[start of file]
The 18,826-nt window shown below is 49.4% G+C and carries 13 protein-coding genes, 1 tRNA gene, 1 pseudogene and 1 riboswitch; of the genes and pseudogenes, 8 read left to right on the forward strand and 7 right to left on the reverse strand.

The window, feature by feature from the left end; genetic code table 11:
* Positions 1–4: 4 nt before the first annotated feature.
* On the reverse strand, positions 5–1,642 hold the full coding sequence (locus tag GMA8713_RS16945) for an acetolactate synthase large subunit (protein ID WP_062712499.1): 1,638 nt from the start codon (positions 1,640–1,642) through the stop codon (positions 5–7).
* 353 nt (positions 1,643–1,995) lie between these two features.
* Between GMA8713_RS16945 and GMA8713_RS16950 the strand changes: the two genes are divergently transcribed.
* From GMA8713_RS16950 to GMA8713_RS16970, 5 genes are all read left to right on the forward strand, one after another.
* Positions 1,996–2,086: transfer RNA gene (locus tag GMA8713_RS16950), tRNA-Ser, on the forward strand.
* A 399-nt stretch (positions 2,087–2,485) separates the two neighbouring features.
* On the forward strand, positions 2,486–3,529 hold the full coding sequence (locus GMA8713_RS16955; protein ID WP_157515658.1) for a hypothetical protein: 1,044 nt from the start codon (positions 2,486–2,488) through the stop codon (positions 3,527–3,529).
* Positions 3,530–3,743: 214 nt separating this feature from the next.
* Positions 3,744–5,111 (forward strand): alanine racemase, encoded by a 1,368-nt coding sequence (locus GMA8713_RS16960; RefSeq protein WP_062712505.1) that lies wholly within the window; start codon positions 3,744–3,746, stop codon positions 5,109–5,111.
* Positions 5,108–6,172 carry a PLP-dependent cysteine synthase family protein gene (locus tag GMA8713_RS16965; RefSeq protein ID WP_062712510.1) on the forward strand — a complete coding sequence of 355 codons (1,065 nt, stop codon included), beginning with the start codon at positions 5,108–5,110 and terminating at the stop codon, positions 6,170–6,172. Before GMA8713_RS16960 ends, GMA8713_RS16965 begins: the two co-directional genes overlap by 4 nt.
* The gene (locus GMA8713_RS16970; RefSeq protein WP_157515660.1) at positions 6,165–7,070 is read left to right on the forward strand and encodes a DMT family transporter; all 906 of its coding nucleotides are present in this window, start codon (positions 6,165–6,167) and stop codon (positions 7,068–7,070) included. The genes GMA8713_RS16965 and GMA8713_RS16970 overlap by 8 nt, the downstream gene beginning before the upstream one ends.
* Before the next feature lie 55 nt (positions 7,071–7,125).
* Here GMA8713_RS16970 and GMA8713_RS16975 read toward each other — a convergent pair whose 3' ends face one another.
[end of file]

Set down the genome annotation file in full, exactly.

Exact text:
The 18,826-nt window shown below is 49.4% G+C and carries 13 protein-coding genes, 1 tRNA gene, 1 pseudogene and 1 riboswitch; of the genes and pseudogenes, 8 read left to right on the forward strand and 7 right to left on the reverse strand.

The window, feature by feature from the left end; genetic code table 11:
* Positions 1–4: 4 nt before the first annotated feature.
* On the reverse strand, positions 5–1,642 hold the full coding sequence (locus tag GMA8713_RS16945) for an acetolactate synthase large subunit (protein ID WP_062712499.1): 1,638 nt from the start codon (positions 1,640–1,642) through the stop codon (positions 5–7).
* 353 nt (positions 1,643–1,995) lie between these two features.
* Between GMA8713_RS16945 and GMA8713_RS16950 the strand changes: the two genes are divergently transcribed.
* From GMA8713_RS16950 to GMA8713_RS16970, 5 genes are all read left to right on the forward strand, one after another.
* Positions 1,996–2,086: transfer RNA gene (locus tag GMA8713_RS16950), tRNA-Ser, on the forward strand.
* A 399-nt stretch (positions 2,087–2,485) separates the two neighbouring features.
* On the forward strand, positions 2,486–3,529 hold the full coding sequence (locus GMA8713_RS16955; protein ID WP_157515658.1) for a hypothetical protein: 1,044 nt from the start codon (positions 2,486–2,488) through the stop codon (positions 3,527–3,529).
* Positions 3,530–3,743: 214 nt separating this feature from the next.
* Positions 3,744–5,111 (forward strand): alanine racemase, encoded by a 1,368-nt coding sequence (locus GMA8713_RS16960; RefSeq protein WP_062712505.1) that lies wholly within the window; start codon positions 3,744–3,746, stop codon positions 5,109–5,111.
* Positions 5,108–6,172 carry a PLP-dependent cysteine synthase family protein gene (locus tag GMA8713_RS16965; RefSeq protein ID WP_062712510.1) on the forward strand — a complete coding sequence of 355 codons (1,065 nt, stop codon included), beginning with the start codon at positions 5,108–5,110 and terminating at the stop codon, positions 6,170–6,172. Before GMA8713_RS16960 ends, GMA8713_RS16965 begins: the two co-directional genes overlap by 4 nt.
* The gene (locus GMA8713_RS16970; RefSeq protein WP_157515660.1) at positions 6,165–7,070 is read left to right on the forward strand and encodes a DMT family transporter; all 906 of its coding nucleotides are present in this window, start codon (positions 6,165–6,167) and stop codon (positions 7,068–7,070) included. The genes GMA8713_RS16965 and GMA8713_RS16970 overlap by 8 nt, the downstream gene beginning before the upstream one ends.
* Before the next feature lie 55 nt (positions 7,071–7,125).
* Here GMA8713_RS16970 and GMA8713_RS16975 read toward each other — a convergent pair whose 3' ends face one another.